A 64-year-old man attends the emergency department with a 3-week history of exertional chest pain, worsening over the past few days.
Describe and interpret his initial 12-lead electrocardiogram:
- Ventricular rate 60 bpm
- Sinus rhythm
- PR interval 158 ms
- QRS axis (36°)
- QRS duration 102 ms
- Inferior Q waves, most prominent in lead III
- ST elevation in the inferior leads, again most prominent in lead III
- Reciprocal ST depression in leads I and aVL with biphasic (down-up) T wave inversion in lead aVL
- Subtle ST elevation V1-3 with biphasic (up-down) T wave inversion in lead V2
- QTc 458 ms
This is highly suspicious for an occluded right coronary artery with associated RV involvement. Right-sided leads would have provided useful confirmation.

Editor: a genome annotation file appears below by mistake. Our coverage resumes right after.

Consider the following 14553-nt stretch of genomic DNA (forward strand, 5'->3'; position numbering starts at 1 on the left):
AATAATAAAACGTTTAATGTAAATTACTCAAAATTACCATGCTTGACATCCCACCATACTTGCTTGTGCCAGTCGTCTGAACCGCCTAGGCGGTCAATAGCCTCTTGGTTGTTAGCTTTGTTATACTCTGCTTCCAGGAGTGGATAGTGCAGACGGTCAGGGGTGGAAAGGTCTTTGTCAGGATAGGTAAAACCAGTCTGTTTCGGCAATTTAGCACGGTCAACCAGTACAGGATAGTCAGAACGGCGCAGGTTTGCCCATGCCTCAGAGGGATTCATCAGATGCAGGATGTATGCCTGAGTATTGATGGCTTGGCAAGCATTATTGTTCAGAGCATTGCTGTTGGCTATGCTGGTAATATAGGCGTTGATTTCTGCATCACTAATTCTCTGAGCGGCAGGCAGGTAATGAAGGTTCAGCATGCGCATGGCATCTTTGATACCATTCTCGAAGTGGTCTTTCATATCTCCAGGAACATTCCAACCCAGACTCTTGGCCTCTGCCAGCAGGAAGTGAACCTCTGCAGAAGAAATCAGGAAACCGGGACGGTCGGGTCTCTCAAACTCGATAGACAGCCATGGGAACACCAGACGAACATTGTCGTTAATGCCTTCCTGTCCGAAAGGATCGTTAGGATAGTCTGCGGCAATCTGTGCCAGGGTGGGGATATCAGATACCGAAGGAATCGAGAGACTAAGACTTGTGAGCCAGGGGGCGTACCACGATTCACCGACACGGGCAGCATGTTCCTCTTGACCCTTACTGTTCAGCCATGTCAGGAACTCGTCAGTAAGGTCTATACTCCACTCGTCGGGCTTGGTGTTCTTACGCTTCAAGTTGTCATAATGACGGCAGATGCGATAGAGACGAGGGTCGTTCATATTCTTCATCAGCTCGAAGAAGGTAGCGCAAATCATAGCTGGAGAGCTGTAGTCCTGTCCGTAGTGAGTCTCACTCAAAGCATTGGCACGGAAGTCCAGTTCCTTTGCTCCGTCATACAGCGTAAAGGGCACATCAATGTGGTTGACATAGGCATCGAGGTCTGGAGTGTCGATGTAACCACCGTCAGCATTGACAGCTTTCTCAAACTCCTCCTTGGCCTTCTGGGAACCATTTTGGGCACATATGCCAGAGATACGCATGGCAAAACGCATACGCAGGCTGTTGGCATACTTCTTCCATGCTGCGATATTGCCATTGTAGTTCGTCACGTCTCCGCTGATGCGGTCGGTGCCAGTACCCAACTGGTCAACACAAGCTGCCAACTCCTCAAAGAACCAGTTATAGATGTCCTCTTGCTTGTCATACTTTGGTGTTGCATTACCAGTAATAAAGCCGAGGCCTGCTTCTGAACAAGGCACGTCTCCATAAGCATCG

The patient had undergone previous coronary artery bypass grafting (CABG) several years ago and more recent percutaneous coronary intervention (PCI) to his left anterior descending (LAD) artery. He was admitted under cardiology and sent for diagnostic coronary angiography. This demonstrated a dominant right coronary system with patent left internal mammary artery (LIMA) grafts to the intermediate (IM) and LAD branches, and patent LAD stents distal to the anastomosis with minor in-stent restenosis. Chronic total occlusion (CTO) of the right coronary artery (RCA) with antegrade bridging collaterals filling the distal vessel was also discovered and the patient was booked in for an urgent PCI to his RCA.